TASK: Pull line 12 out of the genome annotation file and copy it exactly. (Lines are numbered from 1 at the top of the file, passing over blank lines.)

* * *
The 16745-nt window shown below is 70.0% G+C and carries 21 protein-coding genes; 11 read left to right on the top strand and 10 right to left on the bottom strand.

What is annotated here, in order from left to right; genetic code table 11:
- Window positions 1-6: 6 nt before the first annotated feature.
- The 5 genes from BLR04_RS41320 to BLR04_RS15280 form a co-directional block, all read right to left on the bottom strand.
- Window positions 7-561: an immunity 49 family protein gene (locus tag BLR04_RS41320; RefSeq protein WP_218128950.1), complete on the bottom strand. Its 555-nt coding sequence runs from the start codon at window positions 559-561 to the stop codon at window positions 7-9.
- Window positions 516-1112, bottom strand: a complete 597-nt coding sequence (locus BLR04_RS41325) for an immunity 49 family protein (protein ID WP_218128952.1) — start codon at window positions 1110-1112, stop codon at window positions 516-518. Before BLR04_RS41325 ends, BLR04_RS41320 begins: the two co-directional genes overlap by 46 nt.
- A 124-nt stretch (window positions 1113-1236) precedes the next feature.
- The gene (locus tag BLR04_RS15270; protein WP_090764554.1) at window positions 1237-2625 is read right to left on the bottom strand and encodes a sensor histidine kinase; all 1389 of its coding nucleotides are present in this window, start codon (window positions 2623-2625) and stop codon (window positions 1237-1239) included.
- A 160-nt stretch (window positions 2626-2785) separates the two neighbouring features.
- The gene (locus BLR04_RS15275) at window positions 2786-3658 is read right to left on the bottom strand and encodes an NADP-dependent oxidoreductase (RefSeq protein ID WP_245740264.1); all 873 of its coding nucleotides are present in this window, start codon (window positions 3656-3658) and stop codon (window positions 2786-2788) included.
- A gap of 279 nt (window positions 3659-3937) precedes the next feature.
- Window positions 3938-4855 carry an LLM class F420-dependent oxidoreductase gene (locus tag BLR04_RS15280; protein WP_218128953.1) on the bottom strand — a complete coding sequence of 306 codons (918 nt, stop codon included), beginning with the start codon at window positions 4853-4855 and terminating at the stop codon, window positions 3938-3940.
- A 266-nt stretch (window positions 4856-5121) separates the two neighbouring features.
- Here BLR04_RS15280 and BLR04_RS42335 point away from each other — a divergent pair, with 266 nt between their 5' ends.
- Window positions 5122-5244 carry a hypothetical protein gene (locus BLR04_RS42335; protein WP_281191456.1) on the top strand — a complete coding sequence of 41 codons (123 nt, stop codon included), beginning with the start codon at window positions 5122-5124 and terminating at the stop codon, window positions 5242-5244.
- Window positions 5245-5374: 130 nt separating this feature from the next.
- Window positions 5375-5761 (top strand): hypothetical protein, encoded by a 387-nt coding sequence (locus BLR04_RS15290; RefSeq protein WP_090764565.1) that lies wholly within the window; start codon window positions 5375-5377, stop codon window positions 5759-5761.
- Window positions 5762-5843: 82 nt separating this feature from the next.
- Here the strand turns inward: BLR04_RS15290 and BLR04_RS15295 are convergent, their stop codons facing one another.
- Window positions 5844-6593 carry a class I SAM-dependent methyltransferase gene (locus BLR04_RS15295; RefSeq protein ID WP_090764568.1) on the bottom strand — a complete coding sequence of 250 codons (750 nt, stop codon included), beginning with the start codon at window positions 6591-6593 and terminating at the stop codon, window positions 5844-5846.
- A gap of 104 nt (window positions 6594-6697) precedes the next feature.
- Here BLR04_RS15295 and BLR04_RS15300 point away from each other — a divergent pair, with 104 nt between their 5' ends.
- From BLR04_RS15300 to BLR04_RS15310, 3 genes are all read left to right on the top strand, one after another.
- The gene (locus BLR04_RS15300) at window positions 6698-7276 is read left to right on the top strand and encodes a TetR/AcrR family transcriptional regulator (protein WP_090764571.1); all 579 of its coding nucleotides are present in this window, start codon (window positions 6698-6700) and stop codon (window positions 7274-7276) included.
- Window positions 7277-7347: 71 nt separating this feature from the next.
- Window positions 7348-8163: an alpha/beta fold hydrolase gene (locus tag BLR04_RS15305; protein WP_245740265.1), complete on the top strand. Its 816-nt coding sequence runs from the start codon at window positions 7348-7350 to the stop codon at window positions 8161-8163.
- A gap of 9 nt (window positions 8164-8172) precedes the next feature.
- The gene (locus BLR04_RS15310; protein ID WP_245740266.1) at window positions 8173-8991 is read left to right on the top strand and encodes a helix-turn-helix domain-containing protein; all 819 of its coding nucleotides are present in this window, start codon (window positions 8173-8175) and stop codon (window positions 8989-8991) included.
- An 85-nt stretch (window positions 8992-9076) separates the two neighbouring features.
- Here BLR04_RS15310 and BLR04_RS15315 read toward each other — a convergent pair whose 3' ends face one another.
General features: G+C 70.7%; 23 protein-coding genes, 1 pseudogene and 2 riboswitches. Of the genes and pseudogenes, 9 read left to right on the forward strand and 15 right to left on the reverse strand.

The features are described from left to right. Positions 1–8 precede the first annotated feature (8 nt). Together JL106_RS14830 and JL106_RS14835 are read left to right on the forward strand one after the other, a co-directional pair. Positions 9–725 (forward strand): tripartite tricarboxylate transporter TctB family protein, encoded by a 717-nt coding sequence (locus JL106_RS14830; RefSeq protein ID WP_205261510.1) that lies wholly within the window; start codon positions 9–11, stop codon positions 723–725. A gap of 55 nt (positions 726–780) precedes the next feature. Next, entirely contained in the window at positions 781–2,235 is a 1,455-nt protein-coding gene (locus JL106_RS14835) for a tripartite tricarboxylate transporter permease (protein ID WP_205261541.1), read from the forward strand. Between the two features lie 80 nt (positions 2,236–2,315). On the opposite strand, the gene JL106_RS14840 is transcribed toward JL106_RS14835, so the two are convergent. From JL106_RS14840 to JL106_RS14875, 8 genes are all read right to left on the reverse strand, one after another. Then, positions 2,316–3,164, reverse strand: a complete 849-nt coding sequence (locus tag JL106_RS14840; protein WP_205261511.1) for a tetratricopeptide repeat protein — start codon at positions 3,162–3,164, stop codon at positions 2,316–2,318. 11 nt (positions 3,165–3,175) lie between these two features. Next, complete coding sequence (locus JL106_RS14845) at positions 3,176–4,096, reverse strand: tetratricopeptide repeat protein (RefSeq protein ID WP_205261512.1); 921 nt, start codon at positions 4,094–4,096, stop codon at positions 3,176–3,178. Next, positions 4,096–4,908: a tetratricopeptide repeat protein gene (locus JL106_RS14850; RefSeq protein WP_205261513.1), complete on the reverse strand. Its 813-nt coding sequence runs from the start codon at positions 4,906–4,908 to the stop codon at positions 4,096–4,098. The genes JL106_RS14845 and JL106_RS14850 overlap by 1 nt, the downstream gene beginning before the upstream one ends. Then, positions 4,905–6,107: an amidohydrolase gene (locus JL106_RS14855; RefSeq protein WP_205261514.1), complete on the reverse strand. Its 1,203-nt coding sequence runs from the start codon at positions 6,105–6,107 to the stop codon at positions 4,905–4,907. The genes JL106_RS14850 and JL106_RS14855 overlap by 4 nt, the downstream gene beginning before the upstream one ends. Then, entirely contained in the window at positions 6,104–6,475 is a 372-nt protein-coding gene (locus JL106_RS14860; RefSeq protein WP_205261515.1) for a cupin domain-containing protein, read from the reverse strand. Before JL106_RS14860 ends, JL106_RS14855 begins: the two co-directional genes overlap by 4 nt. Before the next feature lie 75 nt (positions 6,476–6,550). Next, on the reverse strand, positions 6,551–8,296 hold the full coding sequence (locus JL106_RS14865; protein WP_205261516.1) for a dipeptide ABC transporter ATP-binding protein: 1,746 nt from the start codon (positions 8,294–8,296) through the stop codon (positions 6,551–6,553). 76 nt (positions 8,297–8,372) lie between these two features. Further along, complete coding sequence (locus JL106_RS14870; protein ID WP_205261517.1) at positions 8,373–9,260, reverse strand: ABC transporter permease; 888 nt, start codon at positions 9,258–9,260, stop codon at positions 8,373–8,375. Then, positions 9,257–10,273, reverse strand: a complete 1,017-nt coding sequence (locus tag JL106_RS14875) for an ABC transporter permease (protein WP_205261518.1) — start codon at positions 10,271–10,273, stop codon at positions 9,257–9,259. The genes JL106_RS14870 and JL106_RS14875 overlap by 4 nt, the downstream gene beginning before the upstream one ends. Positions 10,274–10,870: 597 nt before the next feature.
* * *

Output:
- Window positions 3938-4855 carry an LLM class F420-dependent oxidoreductase gene (locus tag BLR04_RS15280; protein WP_218128953.1) on the bottom strand — a complete coding sequence of 306 codons (918 nt, stop codon included), beginning with the start codon at window positions 4853-4855 and terminating at the stop codon, window positions 3938-3940.